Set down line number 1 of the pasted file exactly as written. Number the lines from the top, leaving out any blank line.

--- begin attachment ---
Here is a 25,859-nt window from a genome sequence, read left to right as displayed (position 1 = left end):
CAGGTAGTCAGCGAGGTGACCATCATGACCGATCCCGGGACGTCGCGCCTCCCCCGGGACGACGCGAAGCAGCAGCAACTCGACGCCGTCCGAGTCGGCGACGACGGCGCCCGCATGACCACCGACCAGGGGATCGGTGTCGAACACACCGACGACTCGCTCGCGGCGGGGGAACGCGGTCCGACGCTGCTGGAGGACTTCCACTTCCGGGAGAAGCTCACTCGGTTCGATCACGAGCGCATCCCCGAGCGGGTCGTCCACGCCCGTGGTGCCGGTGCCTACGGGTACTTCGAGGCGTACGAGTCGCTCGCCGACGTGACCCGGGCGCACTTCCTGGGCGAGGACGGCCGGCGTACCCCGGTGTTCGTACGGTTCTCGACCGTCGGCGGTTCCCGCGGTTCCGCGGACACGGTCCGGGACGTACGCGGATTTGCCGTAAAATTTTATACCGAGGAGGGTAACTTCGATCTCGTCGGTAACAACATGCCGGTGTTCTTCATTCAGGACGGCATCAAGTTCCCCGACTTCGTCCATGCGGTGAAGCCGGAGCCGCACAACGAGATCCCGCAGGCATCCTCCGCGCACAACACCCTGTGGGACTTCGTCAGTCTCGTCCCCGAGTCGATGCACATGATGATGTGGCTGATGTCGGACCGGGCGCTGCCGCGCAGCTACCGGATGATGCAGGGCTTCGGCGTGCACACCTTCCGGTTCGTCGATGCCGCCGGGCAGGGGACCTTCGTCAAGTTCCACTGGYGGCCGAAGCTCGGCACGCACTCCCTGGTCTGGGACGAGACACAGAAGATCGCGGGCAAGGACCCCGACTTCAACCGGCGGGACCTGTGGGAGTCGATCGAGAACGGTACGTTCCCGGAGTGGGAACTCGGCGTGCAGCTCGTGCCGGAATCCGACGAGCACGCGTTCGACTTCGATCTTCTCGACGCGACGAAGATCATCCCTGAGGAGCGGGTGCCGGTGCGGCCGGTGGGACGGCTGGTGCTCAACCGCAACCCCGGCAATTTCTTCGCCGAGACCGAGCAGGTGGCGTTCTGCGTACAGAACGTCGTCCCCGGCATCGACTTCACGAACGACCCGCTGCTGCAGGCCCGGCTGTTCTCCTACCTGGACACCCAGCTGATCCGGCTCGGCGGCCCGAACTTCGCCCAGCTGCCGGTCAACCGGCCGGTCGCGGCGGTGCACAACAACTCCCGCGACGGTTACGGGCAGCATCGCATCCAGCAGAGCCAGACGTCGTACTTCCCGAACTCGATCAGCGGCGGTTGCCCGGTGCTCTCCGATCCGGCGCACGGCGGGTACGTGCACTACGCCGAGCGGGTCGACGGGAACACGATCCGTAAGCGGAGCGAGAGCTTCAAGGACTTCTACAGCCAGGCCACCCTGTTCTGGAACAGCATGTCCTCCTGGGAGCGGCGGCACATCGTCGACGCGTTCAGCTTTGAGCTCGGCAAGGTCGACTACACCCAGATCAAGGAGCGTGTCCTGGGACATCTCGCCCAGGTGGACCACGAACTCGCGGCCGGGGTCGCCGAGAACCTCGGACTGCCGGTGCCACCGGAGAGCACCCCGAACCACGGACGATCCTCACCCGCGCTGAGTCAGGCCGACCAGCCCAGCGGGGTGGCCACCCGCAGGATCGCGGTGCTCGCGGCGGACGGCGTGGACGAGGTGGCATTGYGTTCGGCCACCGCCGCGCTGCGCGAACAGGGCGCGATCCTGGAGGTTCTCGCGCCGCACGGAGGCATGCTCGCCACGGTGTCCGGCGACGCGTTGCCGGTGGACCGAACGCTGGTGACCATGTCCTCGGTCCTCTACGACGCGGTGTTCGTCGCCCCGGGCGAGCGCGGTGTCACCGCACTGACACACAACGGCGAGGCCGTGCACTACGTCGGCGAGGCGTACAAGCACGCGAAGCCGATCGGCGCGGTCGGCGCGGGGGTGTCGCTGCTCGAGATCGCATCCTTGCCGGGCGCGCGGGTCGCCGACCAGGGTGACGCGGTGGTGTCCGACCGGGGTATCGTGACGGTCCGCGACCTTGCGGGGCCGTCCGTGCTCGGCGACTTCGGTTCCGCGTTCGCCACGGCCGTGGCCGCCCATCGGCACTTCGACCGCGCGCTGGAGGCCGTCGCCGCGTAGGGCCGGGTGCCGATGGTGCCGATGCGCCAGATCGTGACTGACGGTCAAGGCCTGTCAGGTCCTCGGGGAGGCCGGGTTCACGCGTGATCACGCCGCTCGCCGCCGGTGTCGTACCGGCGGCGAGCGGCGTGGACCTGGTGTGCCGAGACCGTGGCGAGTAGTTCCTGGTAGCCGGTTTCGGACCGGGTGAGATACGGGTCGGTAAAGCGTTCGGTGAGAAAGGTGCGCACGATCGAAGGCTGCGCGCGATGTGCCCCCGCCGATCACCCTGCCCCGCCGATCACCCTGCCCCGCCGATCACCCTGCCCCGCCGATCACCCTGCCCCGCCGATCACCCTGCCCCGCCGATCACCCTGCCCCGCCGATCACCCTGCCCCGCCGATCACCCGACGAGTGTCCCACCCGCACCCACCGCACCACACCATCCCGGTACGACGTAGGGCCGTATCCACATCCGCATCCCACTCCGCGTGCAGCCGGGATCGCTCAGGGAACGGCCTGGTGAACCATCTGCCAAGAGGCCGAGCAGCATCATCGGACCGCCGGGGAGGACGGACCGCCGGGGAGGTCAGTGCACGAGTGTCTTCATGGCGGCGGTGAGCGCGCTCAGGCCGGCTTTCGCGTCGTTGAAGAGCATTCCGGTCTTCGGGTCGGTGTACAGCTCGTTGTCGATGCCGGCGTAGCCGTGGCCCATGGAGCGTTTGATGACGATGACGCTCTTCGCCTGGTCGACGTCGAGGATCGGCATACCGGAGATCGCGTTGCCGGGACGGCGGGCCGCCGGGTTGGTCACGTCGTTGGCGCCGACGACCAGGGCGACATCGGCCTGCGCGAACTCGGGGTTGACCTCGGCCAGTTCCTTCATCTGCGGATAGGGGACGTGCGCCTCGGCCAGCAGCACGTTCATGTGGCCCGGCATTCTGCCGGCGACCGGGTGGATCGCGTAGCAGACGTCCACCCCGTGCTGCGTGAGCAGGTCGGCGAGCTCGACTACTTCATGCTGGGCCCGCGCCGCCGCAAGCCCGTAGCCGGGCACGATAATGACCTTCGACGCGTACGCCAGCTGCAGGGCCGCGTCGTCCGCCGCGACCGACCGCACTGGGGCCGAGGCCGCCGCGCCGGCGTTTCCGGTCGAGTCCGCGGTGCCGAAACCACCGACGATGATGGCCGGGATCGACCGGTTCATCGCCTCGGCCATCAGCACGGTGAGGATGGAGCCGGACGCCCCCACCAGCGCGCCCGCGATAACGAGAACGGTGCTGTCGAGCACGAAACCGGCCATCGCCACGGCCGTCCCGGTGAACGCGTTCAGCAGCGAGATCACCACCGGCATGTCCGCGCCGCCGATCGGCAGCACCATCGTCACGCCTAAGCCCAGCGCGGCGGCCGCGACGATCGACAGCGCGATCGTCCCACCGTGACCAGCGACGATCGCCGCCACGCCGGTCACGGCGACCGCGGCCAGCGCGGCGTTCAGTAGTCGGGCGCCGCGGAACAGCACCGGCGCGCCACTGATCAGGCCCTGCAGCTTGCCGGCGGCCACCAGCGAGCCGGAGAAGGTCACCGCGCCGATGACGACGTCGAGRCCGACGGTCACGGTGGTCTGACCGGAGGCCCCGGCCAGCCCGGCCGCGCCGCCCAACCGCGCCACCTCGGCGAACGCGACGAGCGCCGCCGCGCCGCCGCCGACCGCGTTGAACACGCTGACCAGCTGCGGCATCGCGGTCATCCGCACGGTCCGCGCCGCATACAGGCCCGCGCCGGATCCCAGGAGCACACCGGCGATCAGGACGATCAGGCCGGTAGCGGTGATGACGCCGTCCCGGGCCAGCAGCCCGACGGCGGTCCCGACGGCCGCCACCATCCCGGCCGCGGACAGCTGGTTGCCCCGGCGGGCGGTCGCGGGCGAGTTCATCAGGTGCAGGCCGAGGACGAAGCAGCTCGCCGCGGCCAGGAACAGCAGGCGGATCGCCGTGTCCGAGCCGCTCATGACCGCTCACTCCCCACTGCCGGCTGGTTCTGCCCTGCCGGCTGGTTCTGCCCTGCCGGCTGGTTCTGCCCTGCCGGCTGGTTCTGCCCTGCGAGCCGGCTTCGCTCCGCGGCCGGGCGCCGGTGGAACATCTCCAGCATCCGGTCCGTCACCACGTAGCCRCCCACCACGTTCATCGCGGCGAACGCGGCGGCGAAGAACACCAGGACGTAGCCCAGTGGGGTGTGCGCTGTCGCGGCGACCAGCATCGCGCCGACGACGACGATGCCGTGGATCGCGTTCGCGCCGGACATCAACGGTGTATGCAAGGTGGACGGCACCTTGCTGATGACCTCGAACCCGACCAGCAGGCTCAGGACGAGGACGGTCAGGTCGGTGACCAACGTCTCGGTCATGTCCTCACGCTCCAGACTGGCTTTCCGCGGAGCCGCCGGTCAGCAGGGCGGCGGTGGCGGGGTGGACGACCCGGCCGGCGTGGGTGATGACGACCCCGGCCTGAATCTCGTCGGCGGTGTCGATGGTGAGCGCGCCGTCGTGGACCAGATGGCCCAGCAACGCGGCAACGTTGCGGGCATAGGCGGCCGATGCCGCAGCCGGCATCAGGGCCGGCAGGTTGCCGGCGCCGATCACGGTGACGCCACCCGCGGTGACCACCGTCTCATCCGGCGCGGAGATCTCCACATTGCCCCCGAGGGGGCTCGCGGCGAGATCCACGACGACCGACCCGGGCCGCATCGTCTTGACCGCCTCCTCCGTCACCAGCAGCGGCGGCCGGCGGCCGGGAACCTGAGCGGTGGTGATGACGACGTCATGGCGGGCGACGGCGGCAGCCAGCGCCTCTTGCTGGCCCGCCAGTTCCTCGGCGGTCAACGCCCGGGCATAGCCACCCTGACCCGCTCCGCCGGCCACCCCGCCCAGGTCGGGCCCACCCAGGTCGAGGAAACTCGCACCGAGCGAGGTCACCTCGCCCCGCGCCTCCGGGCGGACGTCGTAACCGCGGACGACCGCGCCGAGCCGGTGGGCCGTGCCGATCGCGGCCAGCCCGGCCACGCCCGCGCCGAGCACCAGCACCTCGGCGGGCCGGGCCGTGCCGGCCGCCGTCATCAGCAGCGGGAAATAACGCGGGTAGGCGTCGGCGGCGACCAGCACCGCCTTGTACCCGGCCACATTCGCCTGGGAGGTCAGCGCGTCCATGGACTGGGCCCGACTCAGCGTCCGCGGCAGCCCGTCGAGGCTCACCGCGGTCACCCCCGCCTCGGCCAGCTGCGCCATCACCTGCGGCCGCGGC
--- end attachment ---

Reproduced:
Here is a 25,859-nt window from a genome sequence, read left to right as displayed (position 1 = left end):